expected to be at an all time high in 1992 due to continued expansion in pork and poultry.
Livestock and poultry prices will be damped by the large supplies and the continuing
recession. However, the economy is expected to begin recovering in the next few months
and supply increases will taper off, especially in the second half of 1992. Contact: Leland
Southard (202) 219-0767.


FOOD COSTS -- The farmer's share of farm to retail 1990 market basket food prices paid by
consumers averaged 30 percent, unchanged in the last four years. However, how much of
the consumer's grocery dollar winds up in the farmer's pocket is dictated by the commodity
or product produced. Contact: Denis F. Dunham (202) 219-0870.


NEW ANIMAL INSPECTION CENTER -- USDA has added Santa Teresa, N.M., to the list of
approved U.S.-Mexican border ports for the entry of cattle and other ruminants from Mexico.
The Santa Teresa facility will replace the nearest border port entry station, which is now
located ten miles away at El Paso, Texas, says Lonnie King, deputy administrator for
veterinary services with USDA's Animal and Plant Health Inspection Service. Contact: Alan
Zagier (301) 436-7799.


POTATO STOCKS UP -- Potato stocks on Jan. 1 were 211 million hundred-weight, up 8
percent from last year and 22 percent higher than two years ago. USDA surveys producers
in the 15 major potato-producing states: California, Colorado, Idaho, Maine, Michigan,
Minnesota, Montana, Nebraska, New York, North Dakota, Ohio, Oregon, Pennsylvania,
Washington and Wisconsin. The potato types are: 79 percent russet potatoes, 18 percent
white and 3 percent red. Contact: Arvin Budge (202) 720-4285.


USDA TO AID TREE FARMERS -- Secretary of Agriculture Edward Madigan has
implemented a program to help tree growers whose trees were lost due to disasters. Under
the Tree Assistance Program, USDA's Commodity Credit Corporation will reimburse eligible
small- and medium-scale commercial tree growers for a portion of losses caused by natural
disasters occurring in 1990 and 1991. "By implementing the Tree Assistance Program we will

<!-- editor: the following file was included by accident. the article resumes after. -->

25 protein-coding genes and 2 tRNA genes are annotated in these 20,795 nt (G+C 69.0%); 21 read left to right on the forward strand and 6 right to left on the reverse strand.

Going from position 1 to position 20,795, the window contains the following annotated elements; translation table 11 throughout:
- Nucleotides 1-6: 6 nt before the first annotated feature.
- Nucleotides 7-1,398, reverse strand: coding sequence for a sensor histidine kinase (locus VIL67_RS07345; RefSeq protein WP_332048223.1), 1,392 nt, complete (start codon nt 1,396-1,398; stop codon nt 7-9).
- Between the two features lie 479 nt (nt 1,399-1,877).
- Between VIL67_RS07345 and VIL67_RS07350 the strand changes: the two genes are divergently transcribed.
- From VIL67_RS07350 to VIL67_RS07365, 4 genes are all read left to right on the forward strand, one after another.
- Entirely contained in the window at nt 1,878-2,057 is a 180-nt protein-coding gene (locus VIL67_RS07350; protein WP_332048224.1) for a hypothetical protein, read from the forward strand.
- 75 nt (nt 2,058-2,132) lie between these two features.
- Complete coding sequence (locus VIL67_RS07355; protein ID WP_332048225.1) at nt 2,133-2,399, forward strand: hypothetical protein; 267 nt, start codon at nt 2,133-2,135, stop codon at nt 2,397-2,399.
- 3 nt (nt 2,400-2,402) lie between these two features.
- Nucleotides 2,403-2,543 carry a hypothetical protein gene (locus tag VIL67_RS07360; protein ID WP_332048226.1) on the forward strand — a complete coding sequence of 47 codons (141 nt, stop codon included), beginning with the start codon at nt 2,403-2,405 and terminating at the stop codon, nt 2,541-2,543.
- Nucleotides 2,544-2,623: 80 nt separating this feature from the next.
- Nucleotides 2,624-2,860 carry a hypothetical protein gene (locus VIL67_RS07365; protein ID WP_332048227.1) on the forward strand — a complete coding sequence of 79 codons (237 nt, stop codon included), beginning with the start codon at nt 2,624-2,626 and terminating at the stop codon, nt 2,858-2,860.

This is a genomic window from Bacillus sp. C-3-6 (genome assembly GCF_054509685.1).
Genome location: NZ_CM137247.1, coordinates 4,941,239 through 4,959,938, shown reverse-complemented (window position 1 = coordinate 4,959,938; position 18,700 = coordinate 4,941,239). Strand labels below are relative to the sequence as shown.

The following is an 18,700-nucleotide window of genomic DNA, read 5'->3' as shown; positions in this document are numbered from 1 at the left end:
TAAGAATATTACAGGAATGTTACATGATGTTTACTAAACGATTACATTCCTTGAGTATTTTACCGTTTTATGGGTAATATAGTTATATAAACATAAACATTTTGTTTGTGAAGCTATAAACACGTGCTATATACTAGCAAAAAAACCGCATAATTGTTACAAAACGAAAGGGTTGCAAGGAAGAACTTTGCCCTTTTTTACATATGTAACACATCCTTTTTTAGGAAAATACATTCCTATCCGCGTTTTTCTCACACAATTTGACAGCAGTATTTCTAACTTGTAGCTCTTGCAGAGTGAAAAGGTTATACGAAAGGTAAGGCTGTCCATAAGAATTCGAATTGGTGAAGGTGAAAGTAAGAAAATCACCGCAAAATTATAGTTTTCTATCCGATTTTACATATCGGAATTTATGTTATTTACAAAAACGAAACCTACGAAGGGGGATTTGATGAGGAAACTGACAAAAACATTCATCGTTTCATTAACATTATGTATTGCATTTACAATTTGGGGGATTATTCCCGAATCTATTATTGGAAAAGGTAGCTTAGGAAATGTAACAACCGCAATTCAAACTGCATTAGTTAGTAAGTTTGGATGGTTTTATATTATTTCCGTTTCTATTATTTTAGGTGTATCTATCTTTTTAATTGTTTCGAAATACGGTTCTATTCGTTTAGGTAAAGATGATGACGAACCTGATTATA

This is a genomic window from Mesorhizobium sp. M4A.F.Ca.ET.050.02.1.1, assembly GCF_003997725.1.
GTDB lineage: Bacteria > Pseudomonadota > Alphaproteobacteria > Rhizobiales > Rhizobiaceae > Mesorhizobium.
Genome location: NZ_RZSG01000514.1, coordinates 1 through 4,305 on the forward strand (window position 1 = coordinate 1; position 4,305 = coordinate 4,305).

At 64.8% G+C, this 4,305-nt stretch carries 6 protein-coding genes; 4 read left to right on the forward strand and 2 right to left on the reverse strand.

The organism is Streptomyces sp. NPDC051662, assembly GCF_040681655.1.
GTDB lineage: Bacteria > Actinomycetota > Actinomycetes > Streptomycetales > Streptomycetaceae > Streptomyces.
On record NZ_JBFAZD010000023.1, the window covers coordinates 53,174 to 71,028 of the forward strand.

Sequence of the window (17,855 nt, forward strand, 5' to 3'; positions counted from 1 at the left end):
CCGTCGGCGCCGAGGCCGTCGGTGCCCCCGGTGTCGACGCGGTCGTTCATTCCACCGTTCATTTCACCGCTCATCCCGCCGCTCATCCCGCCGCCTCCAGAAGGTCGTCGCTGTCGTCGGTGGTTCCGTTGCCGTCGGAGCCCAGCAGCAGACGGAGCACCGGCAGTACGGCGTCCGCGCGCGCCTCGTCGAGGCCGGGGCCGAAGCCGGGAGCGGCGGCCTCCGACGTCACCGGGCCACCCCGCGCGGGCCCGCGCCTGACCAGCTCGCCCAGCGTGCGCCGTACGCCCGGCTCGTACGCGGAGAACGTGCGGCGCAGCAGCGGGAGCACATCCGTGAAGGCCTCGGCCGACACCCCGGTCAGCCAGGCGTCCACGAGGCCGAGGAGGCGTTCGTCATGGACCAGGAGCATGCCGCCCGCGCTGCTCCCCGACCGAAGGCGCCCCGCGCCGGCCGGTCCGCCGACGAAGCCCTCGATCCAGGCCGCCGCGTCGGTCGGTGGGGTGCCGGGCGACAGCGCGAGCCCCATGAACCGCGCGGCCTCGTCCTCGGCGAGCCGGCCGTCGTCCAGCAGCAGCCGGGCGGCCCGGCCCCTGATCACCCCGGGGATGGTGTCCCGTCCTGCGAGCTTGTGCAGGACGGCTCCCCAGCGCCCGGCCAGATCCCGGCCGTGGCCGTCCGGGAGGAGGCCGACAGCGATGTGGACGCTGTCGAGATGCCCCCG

provide much needed relief to growers in those parts of the country who have suffered
severe losses to orchards and tree stands because of drought, freeze or earthquake,"
Madigan said. Contact: Robert Feist (202) 720-6789.


PLEASE SEND OR FAX CHANGES in your address or personnel to us as soon as possible.
Our goal is to keep our mailing lists current for the Farm Broadcasters Letter and our other
services. Mail or FAX (202) 690-2165 your changes to Mocile Trotter, USDA Broadcasting,
Rm. 410-A, Washington, D.C. 20250.


Editor: Marci Hilt Phone: (202) 720-6445
Fax: (202) 690-2165








FROM OUR RADIO SERVICE

AGRICULTURE USA #1807 -- Cutting fat intake, looking for sugar substitutes and more are
covered on this week's edition of Agriculture USA, as Maria Bynum and several experts
look at future foods and fads. (Weekly reel -- 13-1/2 minute documentary.)

CONSUMER TIME #1289 -- Hunting for firewood; future foods; a winter weather forecast;
telephone scams; eat those plates and forks. (Weekly reel of 2-1/2 to 3 minute consumer
features.)

AGRITAPE NEWS AND FEATURES #1798 -- USDA News Highlights; 1992 common
program provisions; a trade update; future for canola; the El Nino strikes.
(Weekly reel of news features.)

NEWS FEATURE FIVE #1504 -- High vitamin A tomatoes; Galapagos tomatoes; pasta
versus weeds; sugar, copper and hearth disease; high-amylose foods. (Weekly reel of
research feature stories.)

UPCOMING ON USDA RADIO NEWSLINE -- Wed., Jan. 29, stories from the USDA News
Briefing on the Fiscal Year 1993 budget; Thurs., Jan. 30, world tobacco situation; Fri., Jan.
31, world poultry situation, ag prices, cattle on feed; Mon., Feb. 3, catfish production,
horticultural exports; Tues., Feb. 4, crop/weather update; Fri., Feb. 7, cattle numbers.
(These are the USDA reports we know about in advance. Our Newsline carries many
stories every day which are not listed in this lineup. Please don't let the lack of a story
listing keep you from calling.)

DIAL THE USDA RADIO NEWSLINES (202) 488-8358 or 8359.
Material changed at 5 p.m., EST, each working day.

FROM OUR TELEVISION NEWS SERVICE

FEATURES -- Pat O'Leary reports on conservation compliance; Will Pemble takes a look at
enzymes for insect control.

ACTUALITIES -- USDA meteorologist Norton Strommen on weather and crops; USDA
economist Steve MacDonald on ag trade; FmHA administrator LaVerne Ausman on FmHA
emergency loans; USDA World Board chairman James Donald on U.S. cotton; USDA soil
scientist Jeri Berc on wind erosion.

UPCOMING FEATURES -- DeBoria Janifer reports on holly varieties; Pat O'Leary takes a
look at lawn landscaping; Lynn Wyvill reports on the National Arboretum's Bonsai Collection.

EVERY OTHER WEEK -- Agriculture Update, five minutes of USDA farm program
information in "news desk" format with B-roll.

Available on Satellite Galaxy 6, Transponder 12D (Channel 23), audio 6.2 or 6.8:
Thursday from 7:30 7:45 p.m., EST, Saturdays from 10 10:45 a.m., EST, and Mondays
from 8 8:45 a.m., EST.




4 UNIVERSITY OF FLORIDA

OFFMIKE I II 11 11 IIII 1 III1III
3 1262 08134 471 4
FARMERS...from all over the midwest attended the Illinois Specialty Growers
Association conference, Jan. 12-14 in St. Charles, Ill., says Maria Behrends (WKAN,
Kankakee). The conference had 125 booths and 80 educational sessions, which
provided information about new ways to earn money on the farm. Maria, who
broadcast her noon farm show live from the site, says an increased number of
commodity crop growers attended the conference. At the Corn Growers convention,
Feb. 23-26 in Orlando, Fla., Maria will serve as M.C. with Ken Root (National
Agrichemical Retailers Association, Washington, D.C.).